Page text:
The Blinder 1300 is a new compact headlight from the Australian accessory brand that, as the name suggests, puts out 1300 Lumen on full beam. It’s compact and lightweight and can be mounted on the handlebar or a helmet as a second light.
Knog’s previous PWR light was modular design with lots of built-in accessories. It was reasonably powerful, but run time wasn’t great and you had to twist it to turn it on, which I felt seemed convoluted. The Blinder 1300 is sort of back to basics with the battery and lamp all contained in a single shell with a conventional on/off switch. It’s touted as a road light, but it’s sleek enough to go up against the best mountain bike helmet lights.
Design and Specifications
There are five other modes pre-programmed into the Blinder 1300 – you get the regular high, medium and low beam as well as a pulse strobe and eco modes. The latter are road-specific, but if you’re limping home on low power, they mean you’re not completely in the dark.
Accessing the modes is done via a push-button on/off switch, but this also doubles as a battery life and charge indicator. A quick press and it displays a colour – green is 100-50% charge remaining, yellow 50-25%, and red is under 25%. During the charge phase it pulses yellow, before turning green when it’s fully juiced.
Run time is dependent on the mode, but at just over 75 minutes on high beam is a little les than average for a light of this size and class. Dropping the power by half doubles the run time, and you get nearly eight hours on low. If you go all the way to Eco mode, you can actually get 120 hours out of a single charge, but that mode is in no way practical off-road as it’s just not bright enough.
Charging is via a USB-C, which is all the rage with the new Apple products, but Knog doesn’t actually include a cable with this light, nor a plug. Most households should have one but if you don’t, it’s an extra cost to factor in.
The Blinder 1300 has a 3.7V lithium-ion battery, which does charge quickly. You’re also not going to run into any major issues if you leave it trickle-charging for longer, or burn a few bars and then top up. The unit is 100% waterproof and has a durable CNC-machined aluminium construction. It also has a square profile, which I quite like because it doesn’t roll away when you put it down. Maybe that’s just me?
Included in the box are two mounts. You can attach the light to a handlebar using the stretchy rubber stra,p but you also get a Go-Pro attachment. Unfortunately, this is only the male part, and the GoPro base is not included. Several manufacturers offer them for helmet and bar use, and some helmet firms, such as Bell, include a plug-in option with their trail helmets, which is what I’ve been using for this test.
Although the Blinder does put out a good pool of light, it has a pretty yellow tinge compared to some top-end brands, and lacks the clarity for picking out detail. Six mini LEDs are crammed in the lamp unit and, while they create a slightly focused beam pattern, if you’re running a more powerful bar light they can get a bit overwhelmed. Companies get around this overcrowding issue by focusing the beam on helmet-specific lights, so that it can cut through the glare to spot turns and obstacles. Unfortunately, the Blinder 1300 has a slightly broader spread than most, and doesn’t quite cut through.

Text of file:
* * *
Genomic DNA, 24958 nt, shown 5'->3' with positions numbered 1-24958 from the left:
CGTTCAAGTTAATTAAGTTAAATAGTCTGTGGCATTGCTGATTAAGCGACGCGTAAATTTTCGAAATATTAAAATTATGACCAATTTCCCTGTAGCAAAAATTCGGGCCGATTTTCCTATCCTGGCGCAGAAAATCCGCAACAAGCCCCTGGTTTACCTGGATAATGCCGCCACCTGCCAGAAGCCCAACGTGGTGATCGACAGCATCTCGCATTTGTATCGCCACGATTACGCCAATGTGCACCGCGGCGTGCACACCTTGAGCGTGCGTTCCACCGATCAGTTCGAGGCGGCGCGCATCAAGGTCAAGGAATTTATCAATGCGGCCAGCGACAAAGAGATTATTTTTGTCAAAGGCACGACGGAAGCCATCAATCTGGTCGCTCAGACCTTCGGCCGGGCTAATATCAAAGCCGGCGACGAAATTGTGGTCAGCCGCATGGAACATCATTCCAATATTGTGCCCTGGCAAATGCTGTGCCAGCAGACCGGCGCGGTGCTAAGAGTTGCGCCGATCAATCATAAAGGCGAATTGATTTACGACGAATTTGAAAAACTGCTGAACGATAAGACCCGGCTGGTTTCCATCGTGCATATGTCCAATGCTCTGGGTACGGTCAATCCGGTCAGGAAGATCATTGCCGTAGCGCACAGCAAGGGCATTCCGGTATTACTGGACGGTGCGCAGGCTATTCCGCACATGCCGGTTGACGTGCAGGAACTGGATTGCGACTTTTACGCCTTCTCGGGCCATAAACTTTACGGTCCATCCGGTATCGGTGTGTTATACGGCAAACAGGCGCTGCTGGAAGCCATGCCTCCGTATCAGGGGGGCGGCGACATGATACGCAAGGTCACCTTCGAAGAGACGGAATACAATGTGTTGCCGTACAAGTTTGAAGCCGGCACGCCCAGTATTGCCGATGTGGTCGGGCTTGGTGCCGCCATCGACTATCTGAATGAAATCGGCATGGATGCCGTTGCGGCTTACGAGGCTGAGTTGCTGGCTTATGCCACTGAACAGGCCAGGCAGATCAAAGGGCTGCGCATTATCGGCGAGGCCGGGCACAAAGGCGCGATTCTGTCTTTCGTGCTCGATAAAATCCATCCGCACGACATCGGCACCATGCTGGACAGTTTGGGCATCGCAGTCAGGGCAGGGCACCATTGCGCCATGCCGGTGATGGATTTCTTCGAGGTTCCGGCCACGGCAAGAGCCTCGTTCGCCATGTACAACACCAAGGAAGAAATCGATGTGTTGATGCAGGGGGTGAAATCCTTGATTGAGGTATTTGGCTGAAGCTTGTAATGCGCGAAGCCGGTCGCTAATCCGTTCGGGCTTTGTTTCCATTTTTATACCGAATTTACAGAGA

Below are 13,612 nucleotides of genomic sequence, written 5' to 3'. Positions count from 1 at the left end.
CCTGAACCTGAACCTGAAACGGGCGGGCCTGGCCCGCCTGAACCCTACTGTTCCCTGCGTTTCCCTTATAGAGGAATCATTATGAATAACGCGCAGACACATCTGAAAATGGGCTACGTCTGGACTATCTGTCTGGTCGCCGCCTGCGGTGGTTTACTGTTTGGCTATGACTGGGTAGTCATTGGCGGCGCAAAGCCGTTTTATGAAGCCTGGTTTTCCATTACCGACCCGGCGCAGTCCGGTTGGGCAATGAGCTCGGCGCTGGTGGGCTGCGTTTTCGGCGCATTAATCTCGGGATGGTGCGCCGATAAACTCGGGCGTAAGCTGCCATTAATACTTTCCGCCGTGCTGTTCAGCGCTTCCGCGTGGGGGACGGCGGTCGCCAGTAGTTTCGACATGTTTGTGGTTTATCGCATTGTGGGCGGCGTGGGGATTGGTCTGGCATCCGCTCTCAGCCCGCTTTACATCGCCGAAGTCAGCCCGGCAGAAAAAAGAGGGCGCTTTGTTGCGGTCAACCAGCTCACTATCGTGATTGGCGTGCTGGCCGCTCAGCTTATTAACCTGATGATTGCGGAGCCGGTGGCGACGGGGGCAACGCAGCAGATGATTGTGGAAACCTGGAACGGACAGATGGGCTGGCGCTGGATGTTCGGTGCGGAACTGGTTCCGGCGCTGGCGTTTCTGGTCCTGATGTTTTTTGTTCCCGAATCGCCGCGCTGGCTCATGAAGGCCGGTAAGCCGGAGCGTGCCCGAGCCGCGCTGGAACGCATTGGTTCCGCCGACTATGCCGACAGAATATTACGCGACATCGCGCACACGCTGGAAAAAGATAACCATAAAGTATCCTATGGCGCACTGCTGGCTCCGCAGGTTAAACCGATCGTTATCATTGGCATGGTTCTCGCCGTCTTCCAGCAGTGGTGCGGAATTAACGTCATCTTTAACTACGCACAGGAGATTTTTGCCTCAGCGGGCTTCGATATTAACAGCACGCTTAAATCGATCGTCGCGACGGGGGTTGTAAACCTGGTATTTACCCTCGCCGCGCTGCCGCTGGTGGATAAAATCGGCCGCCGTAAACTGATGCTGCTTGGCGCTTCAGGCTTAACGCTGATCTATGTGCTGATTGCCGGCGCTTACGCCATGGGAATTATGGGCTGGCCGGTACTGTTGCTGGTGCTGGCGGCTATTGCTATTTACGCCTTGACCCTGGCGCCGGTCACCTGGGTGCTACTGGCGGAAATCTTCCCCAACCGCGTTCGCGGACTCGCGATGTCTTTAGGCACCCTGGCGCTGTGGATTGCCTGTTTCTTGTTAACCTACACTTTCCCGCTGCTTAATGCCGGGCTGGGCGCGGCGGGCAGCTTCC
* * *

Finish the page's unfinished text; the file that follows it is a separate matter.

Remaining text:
I like that both mounts clip around the body of the light in the same way, and are secured with a little cam lever. The light can still slide backwards and forward, which is handy if you’re running it up top and you catch it on a tree. If you run the GoPro thumb screw slightly loose, you can also pivot the light up or down as you ride. The only downside of the GoPro system is that it’s pretty tall, and the Knog also mounts on the crown of the helmet at the highest point, so the whole set-up reduces branch clearance when riding through the trees. That extra height also creates a greater pendulum effect, so you can definitely feel the weight when looking down or side-to-side.
The worst thing about running this light on the head is it’s impossible to see the battery life indicator, and while you can remove the lamp to take a gander, it means loosening the tiny lever, which is incredibly fiddly. Knog does have a smartphone App, allowing you to check the run time and modify the light output remotely on its PWR lights, but oddly the new Blinder 1300 isn’t supported.
The Blinder 1300 is extremely well-made and packs a punch. Ultimately though run-time is king, and with this light you will either have to manage your use or keep for short rides only. Also, if you don’t have them, you’re going to have to invest in a helmet mount, cable and plug, which is not a massive outlay but it does add up.